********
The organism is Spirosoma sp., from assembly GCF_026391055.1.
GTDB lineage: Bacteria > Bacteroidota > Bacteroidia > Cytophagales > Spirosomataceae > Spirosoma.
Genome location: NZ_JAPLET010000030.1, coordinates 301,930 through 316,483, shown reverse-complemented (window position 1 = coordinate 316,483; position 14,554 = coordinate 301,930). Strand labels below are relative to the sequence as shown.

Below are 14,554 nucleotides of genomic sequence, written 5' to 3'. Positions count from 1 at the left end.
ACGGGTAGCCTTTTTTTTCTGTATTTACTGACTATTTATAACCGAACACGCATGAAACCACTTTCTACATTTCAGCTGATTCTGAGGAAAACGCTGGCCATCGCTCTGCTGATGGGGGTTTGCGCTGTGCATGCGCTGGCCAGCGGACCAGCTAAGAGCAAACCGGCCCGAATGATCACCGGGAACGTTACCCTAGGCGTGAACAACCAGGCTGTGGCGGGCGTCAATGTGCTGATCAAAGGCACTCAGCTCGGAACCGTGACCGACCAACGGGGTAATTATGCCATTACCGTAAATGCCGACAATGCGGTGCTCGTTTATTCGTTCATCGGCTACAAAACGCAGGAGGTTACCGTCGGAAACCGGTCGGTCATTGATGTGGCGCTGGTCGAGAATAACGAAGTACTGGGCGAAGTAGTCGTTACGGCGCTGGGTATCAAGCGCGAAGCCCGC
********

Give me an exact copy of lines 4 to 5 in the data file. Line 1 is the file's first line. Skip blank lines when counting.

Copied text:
Below are 14,554 nucleotides of genomic sequence, written 5' to 3'. Positions count from 1 at the left end.
ACGGGTAGCCTTTTTTTTCTGTATTTACTGACTATTTATAACCGAACACGCATGAAACCACTTTCTACATTTCAGCTGATTCTGAGGAAAACGCTGGCCATCGCTCTGCTGATGGGGGTTTGCGCTGTGCATGCGCTGGCCAGCGGACCAGCTAAGAGCAAACCGGCCCGAATGATCACCGGGAACGTTACCCTAGGCGTGAACAACCAGGCTGTGGCGGGCGTCAATGTGCTGATCAAAGGCACTCAGCTCGGAACCGTGACCGACCAACGGGGTAATTATGCCATTACCGTAAATGCCGACAATGCGGTGCTCGTTTATTCGTTCATCGGCTACAAAACGCAGGAGGTTACCGTCGGAAACCGGTCGGTCATTGATGTGGCGCTGGTCGAGAATAACGAAGTACTGGGCGAAGTAGTCGTTACGGCGCTGGGTATCAAGCGCGAAGCCCGC